It’s March 1st, and I am roughly one sixth of the way through this here project. I have gained 59 new recipes, a greater appreciation for what it must take to write a cookbook quickly, and five to ten pounds. I have lost freezer space, the ability to write salt instead of slat, all concept of cooking something in mass quantity for the purpose of consuming it myself for days afterwards (as opposed to doling it out to friends and neighbors), and occasionally, though luckily not permanently, my sanity.
My husband is lobbying hard for a change of approach; he thinks I ought to be a little less long-winded and post just a recipe more often, with no explanation or story, presumably because he’d rather see me on the couch with a magazine at 10 p.m. than frantically typing away. But although brevity is said to be the soul of wit (thank you, Will), it isn’t always best for a recipe.
That said, this sixtieth day of the year has me crunching some numbers, which is never a good idea. It turns out that I’ll either be travelling (mostly work-related) or will have friends visiting for 28 of the next 45 days. Oy yoy yoy, she said. (Actually, my real comment was slightly less blog-friendly.) As my husband rightly pointed out, we are so lucky to have so many people near and dear to us. But maybe this is a lesson I should take to heart for the remainder of the year.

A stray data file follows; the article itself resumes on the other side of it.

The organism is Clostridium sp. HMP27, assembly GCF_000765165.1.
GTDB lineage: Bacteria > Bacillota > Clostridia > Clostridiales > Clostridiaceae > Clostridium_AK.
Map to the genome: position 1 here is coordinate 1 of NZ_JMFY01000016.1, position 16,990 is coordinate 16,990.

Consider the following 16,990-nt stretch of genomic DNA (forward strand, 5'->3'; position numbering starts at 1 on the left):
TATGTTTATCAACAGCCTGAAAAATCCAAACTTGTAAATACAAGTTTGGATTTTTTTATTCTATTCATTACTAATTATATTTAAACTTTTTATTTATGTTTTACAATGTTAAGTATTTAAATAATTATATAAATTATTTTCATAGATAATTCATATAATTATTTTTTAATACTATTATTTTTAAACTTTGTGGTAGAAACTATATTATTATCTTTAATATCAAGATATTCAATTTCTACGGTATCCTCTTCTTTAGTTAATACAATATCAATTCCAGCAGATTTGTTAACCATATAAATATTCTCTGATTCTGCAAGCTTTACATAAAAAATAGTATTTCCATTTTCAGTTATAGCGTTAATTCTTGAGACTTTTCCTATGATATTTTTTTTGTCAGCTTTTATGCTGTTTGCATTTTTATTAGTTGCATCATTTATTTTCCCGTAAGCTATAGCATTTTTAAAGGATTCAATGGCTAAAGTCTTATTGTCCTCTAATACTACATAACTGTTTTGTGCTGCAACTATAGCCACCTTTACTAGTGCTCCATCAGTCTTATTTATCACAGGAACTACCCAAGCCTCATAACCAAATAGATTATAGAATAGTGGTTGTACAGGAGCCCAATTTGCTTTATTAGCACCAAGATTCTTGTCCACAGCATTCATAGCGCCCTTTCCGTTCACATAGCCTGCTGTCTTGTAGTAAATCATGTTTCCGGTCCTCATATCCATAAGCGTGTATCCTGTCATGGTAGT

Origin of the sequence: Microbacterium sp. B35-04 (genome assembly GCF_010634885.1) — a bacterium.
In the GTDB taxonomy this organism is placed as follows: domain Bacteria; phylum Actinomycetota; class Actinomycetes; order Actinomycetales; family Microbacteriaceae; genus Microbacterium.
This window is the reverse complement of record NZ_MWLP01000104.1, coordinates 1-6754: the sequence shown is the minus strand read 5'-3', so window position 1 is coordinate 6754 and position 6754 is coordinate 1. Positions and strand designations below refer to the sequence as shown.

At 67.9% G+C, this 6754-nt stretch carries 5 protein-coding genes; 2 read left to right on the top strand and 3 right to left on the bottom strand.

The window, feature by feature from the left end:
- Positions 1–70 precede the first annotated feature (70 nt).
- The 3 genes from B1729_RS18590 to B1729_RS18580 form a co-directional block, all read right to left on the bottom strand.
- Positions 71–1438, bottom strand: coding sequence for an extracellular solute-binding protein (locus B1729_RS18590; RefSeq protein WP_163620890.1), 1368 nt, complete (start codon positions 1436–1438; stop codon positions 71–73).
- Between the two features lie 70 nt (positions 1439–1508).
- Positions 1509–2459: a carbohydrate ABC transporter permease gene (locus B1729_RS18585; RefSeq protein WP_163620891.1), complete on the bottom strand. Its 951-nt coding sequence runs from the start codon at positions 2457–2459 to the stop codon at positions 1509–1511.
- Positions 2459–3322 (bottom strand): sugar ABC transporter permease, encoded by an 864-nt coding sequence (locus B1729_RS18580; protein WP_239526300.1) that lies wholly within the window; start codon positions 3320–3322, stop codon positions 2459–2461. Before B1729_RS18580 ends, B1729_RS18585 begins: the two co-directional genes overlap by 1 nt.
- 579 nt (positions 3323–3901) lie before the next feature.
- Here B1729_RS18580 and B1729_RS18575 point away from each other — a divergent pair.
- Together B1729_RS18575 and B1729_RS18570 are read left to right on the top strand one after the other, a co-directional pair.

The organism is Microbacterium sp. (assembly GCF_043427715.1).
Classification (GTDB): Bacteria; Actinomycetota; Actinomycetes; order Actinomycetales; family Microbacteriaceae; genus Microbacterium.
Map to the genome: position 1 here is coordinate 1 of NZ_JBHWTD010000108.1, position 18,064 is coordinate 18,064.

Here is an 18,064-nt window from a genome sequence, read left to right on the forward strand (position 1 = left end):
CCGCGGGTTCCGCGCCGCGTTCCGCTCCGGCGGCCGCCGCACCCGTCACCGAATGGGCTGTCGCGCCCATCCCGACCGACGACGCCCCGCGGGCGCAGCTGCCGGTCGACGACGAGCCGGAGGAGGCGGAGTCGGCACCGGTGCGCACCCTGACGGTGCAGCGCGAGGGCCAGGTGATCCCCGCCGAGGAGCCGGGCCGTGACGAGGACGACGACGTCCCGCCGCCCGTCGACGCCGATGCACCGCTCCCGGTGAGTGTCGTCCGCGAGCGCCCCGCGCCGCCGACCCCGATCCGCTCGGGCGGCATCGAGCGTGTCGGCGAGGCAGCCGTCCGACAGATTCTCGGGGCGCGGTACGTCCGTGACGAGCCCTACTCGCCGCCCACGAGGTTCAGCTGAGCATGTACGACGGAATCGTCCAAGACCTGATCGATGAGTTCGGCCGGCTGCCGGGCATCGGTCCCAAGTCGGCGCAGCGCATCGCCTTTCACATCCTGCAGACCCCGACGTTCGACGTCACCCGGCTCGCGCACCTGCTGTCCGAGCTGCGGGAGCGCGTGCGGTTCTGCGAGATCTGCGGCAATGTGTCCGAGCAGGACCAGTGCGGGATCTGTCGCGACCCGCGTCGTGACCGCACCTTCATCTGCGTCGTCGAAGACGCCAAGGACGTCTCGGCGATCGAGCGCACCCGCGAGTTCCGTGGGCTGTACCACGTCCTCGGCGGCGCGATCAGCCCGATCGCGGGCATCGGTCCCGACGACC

For those who wanted simple recipes, this is your season.
I went to Ballard Market for the first time the other day. What a refreshing way to hedge, when I really feel like going to PCC but don’t want to spend so much, don’t have time to hit Trader Joe’s, and can’t bear the thought of walking into Safeway. (But hark! Joe will be in Ballard soon!) Anyway, they sell frozen ahi tuna steaks that must be from the back of the fish; they’re just the right size for one reasonable portion and I was pleased with the quality.
With my pans, and my gas stove on high, two minutes per side gives me the tuna I want: seared on the outside, but still raw on the inside.
This dish is a great compromise if you’re having people over for dinner and want to whip up something special, but really don’t have time to do much before they show up.
Recipe for Quick Pan-Seared Tuna with Dijon-Caper Cream Sauce
Recipe 60 of 365
If you like your tuna still cold in the middle, buy it from a source you trust, or use another fish, like salmon or cod, and cook it all the way.
TIME: 10 minutes (really)
MAKES: 2 servings
2 small ahi tuna steaks (sushi grade, or from a source you trust), 1/2 pound total
1 teaspoon olive oil
Salt and freshly ground pepper
1 tablespoon Dijon mustard
1/3 cup heavy cream
2 tablespoons (drained) capers
Heat a skillet over high heat, if you’re going to cook the fish quickly and leave the center quite rare, or medium heat, if you’re going to cook it all the way through. Rub the tuna on both sides with a little of the oil, using just a little for the top and bottom of each steak, and season both sides liberally with salt and pepper.
When the pan is hot, sear the tuna 2 minutes (on high) or 4 to 5 minutes (on medium) per side (for 1-inch thick steaks), depending on desired doneness. Transfer to a plate and tent with foil. Reduce heat to medium.
Add the mustard, cream, and capers to the pan. Season with pepper and simmer for 1 minute, stirring with a rubber spatula, or until the sauce begins to thicken. Pour the sauce over the tuna, and serve immediately.